By Kai Sinclair, Staff Writer
Posted 2:30 AM EST, Sat., Feb. 25, 2017
Howard University is no stranger to student-operated movements that leave lasting effects on the institution. The 1968 student protests led to the establishment of the Afro-American studies curriculum. The 1989 protests brought on improvements to be made in financial aid programs and campus buildings and that Lee Atwater, the Republican national chairman, resign from Howard’s Board of Trustees.
Last week, a group known as Concerned Students 1867 made fellow university students and administration aware of their desire to continue the spirit of student activism. The group released a list of six demands on Feb. 12, including a call for President Wayne Frederick and Howard to “ban” U.S. President Donald Trump from university buildings.
The movement began after rumors surfaced of a possible executive order coming from Trump that would target historically black colleges and universities (HBCUs). After hearing of the initiative led by Howard alumna and Trump administration member, Omarosa Manigault, many students felt that something had to be done to keep Howard out of it.
“We stood in opposition to that and decided to write a document that would basically prevent President Frederick from being able to have Donald Trump on campus and to prevent him from making HBCUs the token in the Trump administration,” said Johnathan Saffold, a freshman Afro-American Studies major.
On Feb. 13, the students held a rally at the flagpole and raised a “resist” banner, then marched to the administration building to deliver a physical copy of the demands to President Frederick where they were met with campus police.
Shortly after the release of the demands, Calvin Hadley, Howard’s student ombudsperson, reached out to Concerned Students, 1867 to establish a meeting time with Frederick that Wednesday morning. In the meeting, which was livestreamed on Periscope, a group of 10 students further clarified the group’s demands.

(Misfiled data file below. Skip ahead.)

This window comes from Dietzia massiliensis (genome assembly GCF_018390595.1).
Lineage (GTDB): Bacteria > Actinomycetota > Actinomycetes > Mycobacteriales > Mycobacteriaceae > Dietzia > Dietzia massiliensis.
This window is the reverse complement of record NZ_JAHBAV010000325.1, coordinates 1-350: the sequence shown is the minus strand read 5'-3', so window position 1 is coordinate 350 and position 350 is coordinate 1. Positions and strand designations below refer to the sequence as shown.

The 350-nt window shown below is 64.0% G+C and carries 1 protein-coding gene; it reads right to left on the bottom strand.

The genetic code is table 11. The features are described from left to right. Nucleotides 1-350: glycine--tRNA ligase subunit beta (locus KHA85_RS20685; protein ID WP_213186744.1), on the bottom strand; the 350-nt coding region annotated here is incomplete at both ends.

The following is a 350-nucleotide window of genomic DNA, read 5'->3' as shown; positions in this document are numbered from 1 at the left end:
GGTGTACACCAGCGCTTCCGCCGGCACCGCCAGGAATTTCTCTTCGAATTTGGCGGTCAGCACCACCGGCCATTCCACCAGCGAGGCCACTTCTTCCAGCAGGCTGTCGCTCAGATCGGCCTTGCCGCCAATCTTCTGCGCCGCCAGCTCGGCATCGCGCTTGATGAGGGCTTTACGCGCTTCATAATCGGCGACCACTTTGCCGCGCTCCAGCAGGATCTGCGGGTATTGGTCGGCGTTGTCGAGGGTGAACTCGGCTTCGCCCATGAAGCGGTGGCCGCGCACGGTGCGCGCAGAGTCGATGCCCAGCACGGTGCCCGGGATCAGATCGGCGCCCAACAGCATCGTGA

While the document demanded that Howard “deny Immigration and Customs Enforcement access to students’ immigration and citizenship status,” the organizers explained that they simply want to ensure that students’ information has not been and will not be volunteered to ICE officials, something that the university claims to already practice.
“We don’t volunteer information, and we don’t produce students to the federal government unless there is a court order,” Frederick said during the meeting.
The students also fielded questions about banning Trump from campus. They explained that they don’t expect Frederick to instate a legal ban on the country’s president, but they did intend to use his rhetoric in regards to the Muslim ban against him.
“This is not a ban on conversation or interaction, this is simply a ban on coming into this sanctity of our space,” said Durmerrick Ross, a freshman political science major. “If he would like to have a conversation or interaction or engagement with us, we are not opposed to him inviting us to the White House. We are not opposed to him renting out a convention center.”
Concerned Students 1867 have received an outpouring of support and interest from students and alumni through two town hall meetings and under the hashtag, #HUResist, on Twitter. But, not all are in agreement with the movement.
“Since you guys have written, students who have a very different opinion from you have also written with a very different perspective. Those are students at Howard University, as well,” Frederick said in the meeting with the student organizers. “Everybody is going to have a difference of opinion, and I have to respect that.”